Tonight, the Big Donkey gave Rivera's replacement the same treatment. This one hurt a little more.
With a man on first, nobody out and the White Sox trailing 5-4, Robertson made an 0-2 mistake to Dunn, and Dunn swatted a no-doubter to right center for a sudden and surprising victory.
It marks the first time the Yankees lost a game in which they held a ninth-inning lead this year (now 21-1), and it took good 0-2 hitting to do it. Dayan Viciedo put the tying run on base by taking two fastballs for strikes, then getting down and golfing a breaking ball through the left side for a single. In the same situation with Dunn, Robertson tried a fastball, and that didn't work, either.
Dunn gave Sox fans a satisfying end to a pretty frustrating game, mostly due to the return of teamwide control issues. Hector Noesi's sins were forgiveable, because he somehow managed to throw a quality start even after giving up a three-run homer in the first inning. However that gets done is acceptable.
But staked to a 4-3 lead, the bullpen showed that it could really use Matt Lindstrom, because Jake Petricka isn't cut out for high-leverage work yet. In his defense, he probably could've come in with one fewer baserunner.
Scott Downs started the seventh and gave up a single to Brian Roberts. Joe Girardi replaced Kelly Johnson with Alfonso Soriano, but Robin Ventura didn't go to Petricka then, even though the bulk of Soriano's production this season has come against lefties. He singled, too, and when lefty Brett Gardner came to the plate, that's when Ventura went to Petricka for some reason.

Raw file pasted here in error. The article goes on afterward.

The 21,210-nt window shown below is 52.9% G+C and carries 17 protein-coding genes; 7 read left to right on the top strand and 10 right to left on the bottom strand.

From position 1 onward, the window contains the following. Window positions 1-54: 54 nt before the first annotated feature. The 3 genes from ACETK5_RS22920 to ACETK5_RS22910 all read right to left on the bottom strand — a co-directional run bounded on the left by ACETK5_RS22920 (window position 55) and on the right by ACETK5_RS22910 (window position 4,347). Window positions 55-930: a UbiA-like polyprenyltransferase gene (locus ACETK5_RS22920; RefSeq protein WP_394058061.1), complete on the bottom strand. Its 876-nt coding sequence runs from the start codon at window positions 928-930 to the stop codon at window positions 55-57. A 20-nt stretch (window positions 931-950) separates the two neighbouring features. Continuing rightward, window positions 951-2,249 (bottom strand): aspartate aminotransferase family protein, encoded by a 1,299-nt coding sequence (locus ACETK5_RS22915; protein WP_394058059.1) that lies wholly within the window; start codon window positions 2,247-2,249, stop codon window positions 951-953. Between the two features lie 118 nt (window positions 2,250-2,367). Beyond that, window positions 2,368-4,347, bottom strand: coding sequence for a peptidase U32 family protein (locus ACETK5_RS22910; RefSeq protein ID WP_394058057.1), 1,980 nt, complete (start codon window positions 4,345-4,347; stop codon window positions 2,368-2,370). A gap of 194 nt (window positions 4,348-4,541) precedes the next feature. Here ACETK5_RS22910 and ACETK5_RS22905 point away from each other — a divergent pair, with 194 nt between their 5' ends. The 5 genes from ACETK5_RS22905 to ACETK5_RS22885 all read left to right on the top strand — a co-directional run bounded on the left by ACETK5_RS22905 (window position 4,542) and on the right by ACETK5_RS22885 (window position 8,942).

Then again, Petricka's performance suggested an earlier change might've made zero difference. After Gardner bunted the runners over, Petricka walked Jeter on four pitches to load the bases, then bounced a sinker past Tyler Flowers to bring in the tying run. A sac fly to Jacoby Ellsbury late, the Yankees grabbed a 5-4 lead.
Fortunately, Daniel Webb picked up the last out of the eighth and all three in the ninth while minimizing his own control problems. He issued the team's eighth and final walk of the night, but he kept the Yankees off the board and made Dunn's heroics possible.
The Yankees' pitching wasn't that great, either. The Sox outhit New York 13-8, and they probably could have done more damage against Hiroki Kuroda. In fact, they needed help from not-a-first-baseman Kelly Johnson to score off him.
Johnson's inability to catch a low throw in the first inning allowed Adam Eaton to score from second on what should have been an inning-ending groundout, helping the Sox to reduce the early hole to 3-1.
In the fourth, another innocuous-looking bounceout turned into a run instead of the third out. With runners on first and second, Adam Eaton hit a chopper to the right side. Tyler Flowers barely cleared a charging Brian Roberts, who barehanded the throw and rushed a one-hopper to first. It was a tough pick, but he didn't even get mitt on it, and Alejandro De Aza scored to make it 3-2.
But Alexei Ramirez found a way to strike against Kuroda before he could escape the game. He walked Adam Dunn with two outs to extend the inning to Ramirez, and Ramirez jumped on the first pitch and homered to left to give the Sox their first lead of the game.
After finally getting a lead, Ventura courted danger by sending Noesi out to the mound for the sixth on 98 pitches. It looked worse when Yangervis Solarte singled to right. Somehow, though, Noesi got Ichiro Suzuki to ground into a beautifully executed 1-4-3 double play to seal the quality start. He's still searching for his first win since May 6, 2012, but team wins help his cause at this stage in his career.
*Ramirez had a terrific night, going 3-for-4 with that run and those two RBIs.
*Eaton joined him in the three-hit club, and everybody hit safely aside from De Aza.
*Conor Gillaspie saw his streak of 42 plate appearances without a strikeout snapped with two K's in his final two trips.